Monday, March 12, 2012

The New Boss

The arrival of a new Governor is always accompanied by rumours of change. As the last operational posting of the new man was to be in charge of closing a prison, the urge to attach particular significance to this unfortunate past is unstoppable in certain quarters.
The staff union, the POA, is foremost in attempting to read the Runes and have concluded that Sudbury has only one of three potential futures.
Firstly, to close it down. Quite why this would happen is a leap of imagination as the place seems to make a fair hash its job and is said to be at a good position in the national prison rankings (yes, such a thing exists). There is not an abundance of places in Open prisons and they are the cheapest part of the prison system to run. So why close Sudbury?
Secondly, to re-role Sudbury to being a Category C prison. That would involve massive expense, building a secure perimeter, secure compounds...the bill for putting bars on each window alone would turn the Treasury pale. So, massive investment to upgrade a fifty year old infrastructure. Why bother? Just build a new Cat-C nick, it would probably be cheaper.
And thirdly, and the option the POA suspects most, is to privatise Sudbury, flog it off to one of the big incarceral multinationals. The ones with dodgy records for human rights abuses abroad seem to be favoured.
Although there are no privately run Open prisons, this option makes the most sense. Being cheap to operate - low staff levels - and with workshop facilities and slave labour already in place, then the potential for a more business-orientated management to make a few quid seems obvious.
The only question is, why change at all? And why is the arrival of a new Governor invariably accompanied by a flurry of rumours?


  1. a question just how much power does a governor have and how much is he/she tied by rules. Can one really change things that much?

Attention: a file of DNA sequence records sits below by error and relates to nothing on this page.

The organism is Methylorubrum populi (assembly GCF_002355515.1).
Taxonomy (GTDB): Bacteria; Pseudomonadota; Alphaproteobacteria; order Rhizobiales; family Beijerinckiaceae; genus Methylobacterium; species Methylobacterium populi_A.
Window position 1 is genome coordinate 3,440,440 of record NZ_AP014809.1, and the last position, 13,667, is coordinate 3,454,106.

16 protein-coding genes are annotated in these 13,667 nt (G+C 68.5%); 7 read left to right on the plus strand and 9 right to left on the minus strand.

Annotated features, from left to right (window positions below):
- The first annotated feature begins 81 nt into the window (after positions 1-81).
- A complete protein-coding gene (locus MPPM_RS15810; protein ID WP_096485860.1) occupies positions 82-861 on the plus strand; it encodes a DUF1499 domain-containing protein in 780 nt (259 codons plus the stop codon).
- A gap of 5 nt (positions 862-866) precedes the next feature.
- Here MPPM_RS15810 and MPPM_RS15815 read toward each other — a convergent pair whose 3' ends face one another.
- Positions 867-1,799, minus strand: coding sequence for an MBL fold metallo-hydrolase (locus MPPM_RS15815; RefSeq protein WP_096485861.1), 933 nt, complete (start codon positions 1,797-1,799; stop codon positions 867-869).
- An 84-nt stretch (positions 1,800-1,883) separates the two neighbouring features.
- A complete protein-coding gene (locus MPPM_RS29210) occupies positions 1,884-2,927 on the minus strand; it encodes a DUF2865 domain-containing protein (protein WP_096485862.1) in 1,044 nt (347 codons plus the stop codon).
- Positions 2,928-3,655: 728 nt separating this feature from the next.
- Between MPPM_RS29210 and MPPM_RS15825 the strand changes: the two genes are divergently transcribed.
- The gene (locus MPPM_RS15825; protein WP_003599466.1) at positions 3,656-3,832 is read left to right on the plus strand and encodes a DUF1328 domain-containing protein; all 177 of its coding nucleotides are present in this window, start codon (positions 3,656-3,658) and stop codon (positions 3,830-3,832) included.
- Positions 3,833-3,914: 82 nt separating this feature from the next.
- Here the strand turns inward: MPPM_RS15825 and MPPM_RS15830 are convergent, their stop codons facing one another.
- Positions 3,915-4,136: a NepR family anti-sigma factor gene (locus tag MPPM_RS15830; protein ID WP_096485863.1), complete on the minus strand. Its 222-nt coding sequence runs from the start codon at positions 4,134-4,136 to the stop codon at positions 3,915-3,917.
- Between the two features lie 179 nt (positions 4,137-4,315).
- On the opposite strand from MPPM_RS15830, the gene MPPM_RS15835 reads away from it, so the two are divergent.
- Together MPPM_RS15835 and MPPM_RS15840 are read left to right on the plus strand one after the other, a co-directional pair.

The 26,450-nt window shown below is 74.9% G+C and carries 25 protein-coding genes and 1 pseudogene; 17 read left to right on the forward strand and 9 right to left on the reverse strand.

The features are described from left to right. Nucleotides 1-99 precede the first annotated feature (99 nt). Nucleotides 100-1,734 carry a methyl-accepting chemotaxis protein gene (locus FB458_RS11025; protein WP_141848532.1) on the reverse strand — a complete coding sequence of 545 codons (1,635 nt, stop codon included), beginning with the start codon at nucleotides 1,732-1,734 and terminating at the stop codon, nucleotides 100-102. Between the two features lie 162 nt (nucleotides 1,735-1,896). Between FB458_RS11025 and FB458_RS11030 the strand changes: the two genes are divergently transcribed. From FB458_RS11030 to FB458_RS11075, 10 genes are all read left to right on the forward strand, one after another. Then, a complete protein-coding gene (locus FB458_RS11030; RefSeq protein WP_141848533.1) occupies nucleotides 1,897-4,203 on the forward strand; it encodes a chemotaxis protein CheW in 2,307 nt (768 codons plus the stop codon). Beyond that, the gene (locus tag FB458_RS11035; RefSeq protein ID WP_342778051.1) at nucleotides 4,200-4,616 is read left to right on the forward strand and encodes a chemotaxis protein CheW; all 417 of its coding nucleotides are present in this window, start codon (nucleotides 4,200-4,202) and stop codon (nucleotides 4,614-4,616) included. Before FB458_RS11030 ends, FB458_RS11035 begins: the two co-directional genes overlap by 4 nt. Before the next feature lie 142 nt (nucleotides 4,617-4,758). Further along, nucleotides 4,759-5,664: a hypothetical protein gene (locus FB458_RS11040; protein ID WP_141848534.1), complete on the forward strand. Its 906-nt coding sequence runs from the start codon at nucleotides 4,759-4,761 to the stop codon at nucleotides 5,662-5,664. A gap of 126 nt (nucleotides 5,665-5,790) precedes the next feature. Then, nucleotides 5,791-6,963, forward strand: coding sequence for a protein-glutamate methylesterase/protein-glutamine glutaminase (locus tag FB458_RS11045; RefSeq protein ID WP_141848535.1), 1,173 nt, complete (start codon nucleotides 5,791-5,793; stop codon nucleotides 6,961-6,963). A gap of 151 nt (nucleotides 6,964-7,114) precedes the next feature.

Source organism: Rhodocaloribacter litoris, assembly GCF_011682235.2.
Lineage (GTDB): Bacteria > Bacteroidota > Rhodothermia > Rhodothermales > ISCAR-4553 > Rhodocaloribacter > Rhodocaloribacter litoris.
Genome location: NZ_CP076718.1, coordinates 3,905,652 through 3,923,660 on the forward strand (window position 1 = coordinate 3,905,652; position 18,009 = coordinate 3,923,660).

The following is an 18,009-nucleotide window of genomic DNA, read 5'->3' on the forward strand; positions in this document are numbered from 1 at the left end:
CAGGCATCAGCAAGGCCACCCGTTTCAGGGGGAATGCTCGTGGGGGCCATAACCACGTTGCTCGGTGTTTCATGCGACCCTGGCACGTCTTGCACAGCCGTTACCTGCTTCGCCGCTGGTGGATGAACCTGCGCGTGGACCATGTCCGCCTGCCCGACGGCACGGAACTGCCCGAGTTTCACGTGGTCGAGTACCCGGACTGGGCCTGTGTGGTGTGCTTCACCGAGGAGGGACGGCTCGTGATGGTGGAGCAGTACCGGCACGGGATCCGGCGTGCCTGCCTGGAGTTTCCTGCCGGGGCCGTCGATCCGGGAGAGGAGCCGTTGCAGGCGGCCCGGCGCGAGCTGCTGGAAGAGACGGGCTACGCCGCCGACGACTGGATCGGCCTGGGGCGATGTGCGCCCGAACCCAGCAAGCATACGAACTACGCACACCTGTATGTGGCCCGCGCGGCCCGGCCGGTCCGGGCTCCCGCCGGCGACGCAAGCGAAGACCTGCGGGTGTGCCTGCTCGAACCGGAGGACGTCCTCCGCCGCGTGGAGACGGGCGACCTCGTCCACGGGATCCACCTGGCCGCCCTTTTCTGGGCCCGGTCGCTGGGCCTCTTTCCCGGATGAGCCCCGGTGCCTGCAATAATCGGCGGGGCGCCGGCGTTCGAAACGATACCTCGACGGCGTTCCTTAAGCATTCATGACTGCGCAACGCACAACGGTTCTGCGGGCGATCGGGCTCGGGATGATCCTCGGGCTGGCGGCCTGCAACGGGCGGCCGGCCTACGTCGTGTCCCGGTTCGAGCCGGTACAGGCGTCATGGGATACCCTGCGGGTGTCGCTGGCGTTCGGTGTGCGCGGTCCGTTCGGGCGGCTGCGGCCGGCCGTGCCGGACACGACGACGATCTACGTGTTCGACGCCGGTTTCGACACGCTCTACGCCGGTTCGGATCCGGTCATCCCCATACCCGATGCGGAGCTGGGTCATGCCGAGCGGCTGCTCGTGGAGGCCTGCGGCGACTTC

2. Just as long as you have a bunch of headless "Toff" chickens in Government, who think that Our Nation, can be sold to the highest bidder abroad, then say they run the Nation, are asking for very serious scenarios to happen.
    British Justice, and Law, is not for sale to anyone abroad, no matter how much they are willing to pay. This would be classed as High Treason not so long ago! To myself, it still is!

  3. Alistair, Governors are hugely impotent, being lumbered with several layers of management all of which insist on imposing constraints and agendas. Whatever the new guy does, it will be at the behest of his bosses. Ben.

    1. Too much of 'the Governor' stuff is left over from the victorian era when Governor's made the first attempts at reforming prisoners and not just punishment. Unfortunately the Home Office never thought to change the system away from what can best be considered a personality culture within the prison service, so every governor has to change things around, whether he/she thinks the changes are actually for the better or not, because if they're not stamping their mark on something, they're not the Governor!

      Incase you haven't guessed yet i'm a prison admin worker!


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